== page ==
The problem of trend following is fundamentally simple: choppy markets reduce the effectiveness of trend-following algorithms and shorter trend durations reduce their profitability. There is no need for a more sophisticated analysis. About 15 years ago I derived an equation that describes the problems of trend-following. In a nutshell, since the duration and magnitude of future trends cannot be known in advance, trend-following methodologies with higher win rates are required for survival.

**Basic math**

By design, most trend-following methods have low win rate. There is a clear trade-off between the win rate w and the payoff ratio R. As one attempts to increase the win rate, usually the payoff ratio drops (the ratio of average win to average loss). As a result, the profit factor PF, which is given by the following formula:

PF = w × R / (1 – w) (1)

either remains the same or even decreases. From equation (1) it may be seen that if the win rate is 0.35, then to get profit factor PF = 2, the required value of R is

R = (1-w) × PF / w (2)

or after plugging in the numbers, R = 3.175

But if w is increased to 0.50 then as a result R must be at least equal to 2 to maintain the same profit factor of 2. Anyone who develops trading systems knows that achieving such performance is very difficult **although not impossible**. In my opinion, 99.99% of trading system developers will never achieve performance defined by {w=0.5, R=2}. Some can get as high as {w=0.5, R=1.50}. At that level, the difference between robustness and noise trading is not exactly distinguishable in the short term (meaning with a couple of years of trading data).

**An example**

An example of a trend following system that shows how recent conditions have affected the robustness and efficiency of such methods is the 50-200 MA cross system. Basically, this is a long/short symmetric system that establishes long positions when the 50-day MA crosses above the 200-day MA and exits and reverses when the opposite happens. This system has worked very well in SPY since 1994 and even during 2008 with a return close to 34%. But after 2009 this system stopped performing well because, as will shall see via the help of a special indicator I have developed, the market dynamics changed drastically for a period of almost two year. During that period the system was subjected to a large drawdown of about -38%.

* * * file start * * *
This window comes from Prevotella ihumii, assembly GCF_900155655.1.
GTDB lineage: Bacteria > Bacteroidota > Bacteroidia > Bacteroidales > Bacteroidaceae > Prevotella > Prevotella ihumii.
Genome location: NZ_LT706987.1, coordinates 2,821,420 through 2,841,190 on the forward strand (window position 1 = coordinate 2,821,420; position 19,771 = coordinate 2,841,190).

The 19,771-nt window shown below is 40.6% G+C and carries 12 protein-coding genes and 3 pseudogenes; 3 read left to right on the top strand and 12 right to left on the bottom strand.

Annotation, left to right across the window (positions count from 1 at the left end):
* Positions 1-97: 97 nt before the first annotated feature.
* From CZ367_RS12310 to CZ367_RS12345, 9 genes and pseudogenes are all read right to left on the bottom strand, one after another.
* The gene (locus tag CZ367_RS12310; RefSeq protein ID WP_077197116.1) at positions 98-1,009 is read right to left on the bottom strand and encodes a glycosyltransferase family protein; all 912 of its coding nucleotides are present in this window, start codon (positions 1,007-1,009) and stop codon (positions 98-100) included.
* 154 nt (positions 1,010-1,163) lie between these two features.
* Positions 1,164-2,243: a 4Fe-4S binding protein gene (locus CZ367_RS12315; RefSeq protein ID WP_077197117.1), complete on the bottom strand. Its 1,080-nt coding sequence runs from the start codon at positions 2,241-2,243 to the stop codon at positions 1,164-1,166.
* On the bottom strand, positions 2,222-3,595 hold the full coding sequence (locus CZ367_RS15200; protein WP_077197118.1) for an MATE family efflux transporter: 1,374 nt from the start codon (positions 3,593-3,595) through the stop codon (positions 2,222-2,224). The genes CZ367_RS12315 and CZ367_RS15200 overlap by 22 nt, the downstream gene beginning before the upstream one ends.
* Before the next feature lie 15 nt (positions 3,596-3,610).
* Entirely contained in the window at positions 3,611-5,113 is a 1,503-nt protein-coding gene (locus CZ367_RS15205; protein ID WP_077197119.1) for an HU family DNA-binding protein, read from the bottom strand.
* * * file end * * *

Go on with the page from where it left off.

To make a long story short I have placed everything on one chart below:

I summarize the main points of the chart:

(1) This simple system worked very well up and until 04/2010

(2) The bottom pane shows the downtrend in the duration between two consecutive MA crosses of the system and the downtrend is clear.

(3) The two small shaded circles show periods of prolonged choppy action.

(4) The situation seems to have improved a bit with the last cross having a duration of 292 days while it has moved above the critical level of 200.

Thus, from the chart it is clear that **market dynamics have changed after 2010** and the particular system has been unable to adjust. Despite that the overall performance figures are still good with a CAR of 8.31% for a fully invested system in SPY ETF (Number of shares is based on 100% of available closed equity). Note that after 01/2010 the win rate drops to 50% but the payoff ratio decreases to 0.57, resulting in PF <1, a plain disaster. Below is a table of the system monthly returns:

**Causes **

There are mainly two causes of the problems trend-followers have faced in the last few years in equity indices but also in commodity markets:

(1) **HFT robots** arbitrage out serial autocorrelation reducing trend duration

(2) Financial instability increases **choppiness**

Cause (1) is here to stay because HFT is the modern market maker. Cause (2) will come and go but never disappear.

**Summary**

The indicator I used in this article that measures the duration between MA crosses can be adapted to most trend-following methods to analyze performance in the context of market dynamics. Trend-followers should be alert as **the times of easy money are over** and market dynamics have changed substantially with more uncertainty and less autocorrelation. There is some hope on the horizon for this year but this may change at any time.

**Disclosure:** no relevant position at the time of this post and no plans to initiate any positions within the next 72 hours..

Charting program: Amibroker (Charts created with AmiBroker – advanced charting and technical analysis software. http://www.amibroker.com/”)

**Related posts**

http://www.priceactionlab.com/Blog/2012/12/the-main-cause-of-failure-of-some-popular-technical-trading-methods/

http://www.priceactionlab.com/Blog/2011/01/why-trend-following-is-hard-a-quantitative-answer/